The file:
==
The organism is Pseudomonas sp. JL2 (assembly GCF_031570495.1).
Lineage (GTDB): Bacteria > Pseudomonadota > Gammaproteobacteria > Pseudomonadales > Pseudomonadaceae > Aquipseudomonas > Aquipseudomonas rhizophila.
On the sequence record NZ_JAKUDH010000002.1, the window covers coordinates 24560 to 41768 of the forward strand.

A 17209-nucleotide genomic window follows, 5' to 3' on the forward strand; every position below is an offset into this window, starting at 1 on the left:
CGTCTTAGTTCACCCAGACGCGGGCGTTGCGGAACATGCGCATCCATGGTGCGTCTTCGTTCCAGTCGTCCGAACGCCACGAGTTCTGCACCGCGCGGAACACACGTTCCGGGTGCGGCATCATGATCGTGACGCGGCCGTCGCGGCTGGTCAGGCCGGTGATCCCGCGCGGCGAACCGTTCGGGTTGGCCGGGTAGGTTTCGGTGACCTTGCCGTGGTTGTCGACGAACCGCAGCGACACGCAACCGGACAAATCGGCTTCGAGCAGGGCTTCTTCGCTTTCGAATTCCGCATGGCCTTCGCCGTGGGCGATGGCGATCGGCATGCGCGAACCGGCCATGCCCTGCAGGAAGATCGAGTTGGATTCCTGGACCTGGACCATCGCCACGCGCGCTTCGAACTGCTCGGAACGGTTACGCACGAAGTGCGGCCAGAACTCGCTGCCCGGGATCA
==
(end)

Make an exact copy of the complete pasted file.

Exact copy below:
The organism is Pseudomonas sp. JL2 (assembly GCF_031570495.1).
Lineage (GTDB): Bacteria > Pseudomonadota > Gammaproteobacteria > Pseudomonadales > Pseudomonadaceae > Aquipseudomonas > Aquipseudomonas rhizophila.
On the sequence record NZ_JAKUDH010000002.1, the window covers coordinates 24560 to 41768 of the forward strand.

A 17209-nucleotide genomic window follows, 5' to 3' on the forward strand; every position below is an offset into this window, starting at 1 on the left:
CGTCTTAGTTCACCCAGACGCGGGCGTTGCGGAACATGCGCATCCATGGTGCGTCTTCGTTCCAGTCGTCCGAACGCCACGAGTTCTGCACCGCGCGGAACACACGTTCCGGGTGCGGCATCATGATCGTGACGCGGCCGTCGCGGCTGGTCAGGCCGGTGATCCCGCGCGGCGAACCGTTCGGGTTGGCCGGGTAGGTTTCGGTGACCTTGCCGTGGTTGTCGACGAACCGCAGCGACACGCAACCGGACAAATCGGCTTCGAGCAGGGCTTCTTCGCTTTCGAATTCCGCATGGCCTTCGCCGTGGGCGATGGCGATCGGCATGCGCGAACCGGCCATGCCCTGCAGGAAGATCGAGTTGGATTCCTGGACCTGGACCATCGCCACGCGCGCTTCGAACTGCTCGGAACGGTTACGCACGAAGTGCGGCCAGAACTCGCTGCCCGGGATCA